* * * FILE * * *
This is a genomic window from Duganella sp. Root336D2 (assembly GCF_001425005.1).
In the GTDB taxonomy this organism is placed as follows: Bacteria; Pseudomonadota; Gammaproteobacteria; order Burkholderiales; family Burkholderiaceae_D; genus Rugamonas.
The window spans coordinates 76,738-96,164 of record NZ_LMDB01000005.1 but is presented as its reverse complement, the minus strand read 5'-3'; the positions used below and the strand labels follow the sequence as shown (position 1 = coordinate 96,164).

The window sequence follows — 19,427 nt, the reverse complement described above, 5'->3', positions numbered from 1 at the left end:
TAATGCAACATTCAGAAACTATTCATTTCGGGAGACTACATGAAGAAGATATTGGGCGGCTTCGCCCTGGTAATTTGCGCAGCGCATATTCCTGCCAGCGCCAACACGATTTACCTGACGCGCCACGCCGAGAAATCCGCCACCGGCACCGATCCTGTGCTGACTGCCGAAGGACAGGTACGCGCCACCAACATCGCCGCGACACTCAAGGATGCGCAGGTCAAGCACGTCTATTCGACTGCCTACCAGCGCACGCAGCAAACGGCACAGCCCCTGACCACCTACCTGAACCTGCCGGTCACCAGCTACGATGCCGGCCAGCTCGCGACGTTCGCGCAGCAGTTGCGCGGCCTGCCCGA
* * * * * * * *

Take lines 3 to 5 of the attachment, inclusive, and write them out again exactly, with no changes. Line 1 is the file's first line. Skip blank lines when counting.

The window spans coordinates 76,738-96,164 of record NZ_LMDB01000005.1 but is presented as its reverse complement, the minus strand read 5'-3'; the positions used below and the strand labels follow the sequence as shown (position 1 = coordinate 96,164).

The window sequence follows — 19,427 nt, the reverse complement described above, 5'->3', positions numbered from 1 at the left end:
TAATGCAACATTCAGAAACTATTCATTTCGGGAGACTACATGAAGAAGATATTGGGCGGCTTCGCCCTGGTAATTTGCGCAGCGCATATTCCTGCCAGCGCCAACACGATTTACCTGACGCGCCACGCCGAGAAATCCGCCACCGGCACCGATCCTGTGCTGACTGCCGAAGGACAGGTACGCGCCACCAACATCGCCGCGACACTCAAGGATGCGCAGGTCAAGCACGTCTATTCGACTGCCTACCAGCGCACGCAGCAAACGGCACAGCCCCTGACCACCTACCTGAACCTGCCGGTCACCAGCTACGATGCCGGCCAGCTCGCGACGTTCGCGCAGCAGTTGCGCGGCCTGCCCGA